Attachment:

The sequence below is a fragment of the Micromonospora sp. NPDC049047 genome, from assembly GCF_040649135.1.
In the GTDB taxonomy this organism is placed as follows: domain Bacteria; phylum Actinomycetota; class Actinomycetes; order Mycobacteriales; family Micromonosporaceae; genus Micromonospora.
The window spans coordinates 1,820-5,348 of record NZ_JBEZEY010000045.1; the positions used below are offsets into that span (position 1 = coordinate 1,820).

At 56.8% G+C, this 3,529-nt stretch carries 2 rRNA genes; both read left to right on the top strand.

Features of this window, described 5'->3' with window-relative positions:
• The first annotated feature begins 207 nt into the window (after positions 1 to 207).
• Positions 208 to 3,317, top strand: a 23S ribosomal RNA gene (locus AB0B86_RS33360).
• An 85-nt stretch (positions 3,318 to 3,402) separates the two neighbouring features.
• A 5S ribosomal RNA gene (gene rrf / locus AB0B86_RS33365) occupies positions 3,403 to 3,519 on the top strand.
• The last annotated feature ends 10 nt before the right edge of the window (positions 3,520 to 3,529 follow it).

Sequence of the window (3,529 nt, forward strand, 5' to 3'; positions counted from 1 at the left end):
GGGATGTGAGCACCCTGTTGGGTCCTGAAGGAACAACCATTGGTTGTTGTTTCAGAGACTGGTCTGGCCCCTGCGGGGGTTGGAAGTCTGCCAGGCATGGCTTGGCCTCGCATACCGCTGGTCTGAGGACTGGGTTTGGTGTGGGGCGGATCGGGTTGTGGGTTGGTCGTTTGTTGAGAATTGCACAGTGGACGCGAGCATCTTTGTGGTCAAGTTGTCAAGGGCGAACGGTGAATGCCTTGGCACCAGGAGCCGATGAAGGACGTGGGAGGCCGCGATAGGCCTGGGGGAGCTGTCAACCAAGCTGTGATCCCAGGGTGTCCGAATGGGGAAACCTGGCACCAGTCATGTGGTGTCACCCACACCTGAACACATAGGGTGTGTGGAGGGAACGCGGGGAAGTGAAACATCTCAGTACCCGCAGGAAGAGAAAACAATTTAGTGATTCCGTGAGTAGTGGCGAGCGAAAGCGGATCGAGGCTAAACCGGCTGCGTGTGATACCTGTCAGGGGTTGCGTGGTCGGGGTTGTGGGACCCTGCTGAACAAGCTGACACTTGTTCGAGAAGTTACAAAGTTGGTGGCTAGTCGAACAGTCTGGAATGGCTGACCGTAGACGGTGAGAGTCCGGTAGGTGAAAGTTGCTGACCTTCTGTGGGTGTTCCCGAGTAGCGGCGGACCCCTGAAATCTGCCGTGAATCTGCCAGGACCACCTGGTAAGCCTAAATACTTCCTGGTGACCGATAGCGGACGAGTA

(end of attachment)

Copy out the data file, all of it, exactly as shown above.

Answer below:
The sequence below is a fragment of the Micromonospora sp. NPDC049047 genome, from assembly GCF_040649135.1.
In the GTDB taxonomy this organism is placed as follows: domain Bacteria; phylum Actinomycetota; class Actinomycetes; order Mycobacteriales; family Micromonosporaceae; genus Micromonospora.
The window spans coordinates 1,820-5,348 of record NZ_JBEZEY010000045.1; the positions used below are offsets into that span (position 1 = coordinate 1,820).

At 56.8% G+C, this 3,529-nt stretch carries 2 rRNA genes; both read left to right on the top strand.

Features of this window, described 5'->3' with window-relative positions:
• The first annotated feature begins 207 nt into the window (after positions 1 to 207).
• Positions 208 to 3,317, top strand: a 23S ribosomal RNA gene (locus AB0B86_RS33360).
• An 85-nt stretch (positions 3,318 to 3,402) separates the two neighbouring features.
• A 5S ribosomal RNA gene (gene rrf / locus AB0B86_RS33365) occupies positions 3,403 to 3,519 on the top strand.
• The last annotated feature ends 10 nt before the right edge of the window (positions 3,520 to 3,529 follow it).

Sequence of the window (3,529 nt, forward strand, 5' to 3'; positions counted from 1 at the left end):
GGGATGTGAGCACCCTGTTGGGTCCTGAAGGAACAACCATTGGTTGTTGTTTCAGAGACTGGTCTGGCCCCTGCGGGGGTTGGAAGTCTGCCAGGCATGGCTTGGCCTCGCATACCGCTGGTCTGAGGACTGGGTTTGGTGTGGGGCGGATCGGGTTGTGGGTTGGTCGTTTGTTGAGAATTGCACAGTGGACGCGAGCATCTTTGTGGTCAAGTTGTCAAGGGCGAACGGTGAATGCCTTGGCACCAGGAGCCGATGAAGGACGTGGGAGGCCGCGATAGGCCTGGGGGAGCTGTCAACCAAGCTGTGATCCCAGGGTGTCCGAATGGGGAAACCTGGCACCAGTCATGTGGTGTCACCCACACCTGAACACATAGGGTGTGTGGAGGGAACGCGGGGAAGTGAAACATCTCAGTACCCGCAGGAAGAGAAAACAATTTAGTGATTCCGTGAGTAGTGGCGAGCGAAAGCGGATCGAGGCTAAACCGGCTGCGTGTGATACCTGTCAGGGGTTGCGTGGTCGGGGTTGTGGGACCCTGCTGAACAAGCTGACACTTGTTCGAGAAGTTACAAAGTTGGTGGCTAGTCGAACAGTCTGGAATGGCTGACCGTAGACGGTGAGAGTCCGGTAGGTGAAAGTTGCTGACCTTCTGTGGGTGTTCCCGAGTAGCGGCGGACCCCTGAAATCTGCCGTGAATCTGCCAGGACCACCTGGTAAGCCTAAATACTTCCTGGTGACCGATAGCGGACGAGTA